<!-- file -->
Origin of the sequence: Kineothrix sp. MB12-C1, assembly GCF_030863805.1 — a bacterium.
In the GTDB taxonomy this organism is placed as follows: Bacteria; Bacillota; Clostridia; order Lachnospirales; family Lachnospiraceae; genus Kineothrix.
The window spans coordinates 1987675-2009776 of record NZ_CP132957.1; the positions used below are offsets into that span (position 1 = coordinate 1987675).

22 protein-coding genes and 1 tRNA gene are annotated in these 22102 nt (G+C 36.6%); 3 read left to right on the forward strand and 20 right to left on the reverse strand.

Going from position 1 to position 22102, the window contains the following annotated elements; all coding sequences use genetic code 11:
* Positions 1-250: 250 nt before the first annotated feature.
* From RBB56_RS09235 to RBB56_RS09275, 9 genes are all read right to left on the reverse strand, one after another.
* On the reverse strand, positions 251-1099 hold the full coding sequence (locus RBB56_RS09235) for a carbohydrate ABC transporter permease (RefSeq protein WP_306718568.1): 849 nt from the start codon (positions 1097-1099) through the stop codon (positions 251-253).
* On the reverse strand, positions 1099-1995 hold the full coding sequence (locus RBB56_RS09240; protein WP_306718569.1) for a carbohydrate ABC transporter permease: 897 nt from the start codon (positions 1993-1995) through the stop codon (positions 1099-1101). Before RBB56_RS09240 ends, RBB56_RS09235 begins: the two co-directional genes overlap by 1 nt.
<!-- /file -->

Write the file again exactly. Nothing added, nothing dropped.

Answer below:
Origin of the sequence: Kineothrix sp. MB12-C1, assembly GCF_030863805.1 — a bacterium.
In the GTDB taxonomy this organism is placed as follows: Bacteria; Bacillota; Clostridia; order Lachnospirales; family Lachnospiraceae; genus Kineothrix.
The window spans coordinates 1987675-2009776 of record NZ_CP132957.1; the positions used below are offsets into that span (position 1 = coordinate 1987675).

22 protein-coding genes and 1 tRNA gene are annotated in these 22102 nt (G+C 36.6%); 3 read left to right on the forward strand and 20 right to left on the reverse strand.

Going from position 1 to position 22102, the window contains the following annotated elements; all coding sequences use genetic code 11:
* Positions 1-250: 250 nt before the first annotated feature.
* From RBB56_RS09235 to RBB56_RS09275, 9 genes are all read right to left on the reverse strand, one after another.
* On the reverse strand, positions 251-1099 hold the full coding sequence (locus RBB56_RS09235) for a carbohydrate ABC transporter permease (RefSeq protein WP_306718568.1): 849 nt from the start codon (positions 1097-1099) through the stop codon (positions 251-253).
* On the reverse strand, positions 1099-1995 hold the full coding sequence (locus RBB56_RS09240; protein WP_306718569.1) for a carbohydrate ABC transporter permease: 897 nt from the start codon (positions 1993-1995) through the stop codon (positions 1099-1101). Before RBB56_RS09240 ends, RBB56_RS09235 begins: the two co-directional genes overlap by 1 nt.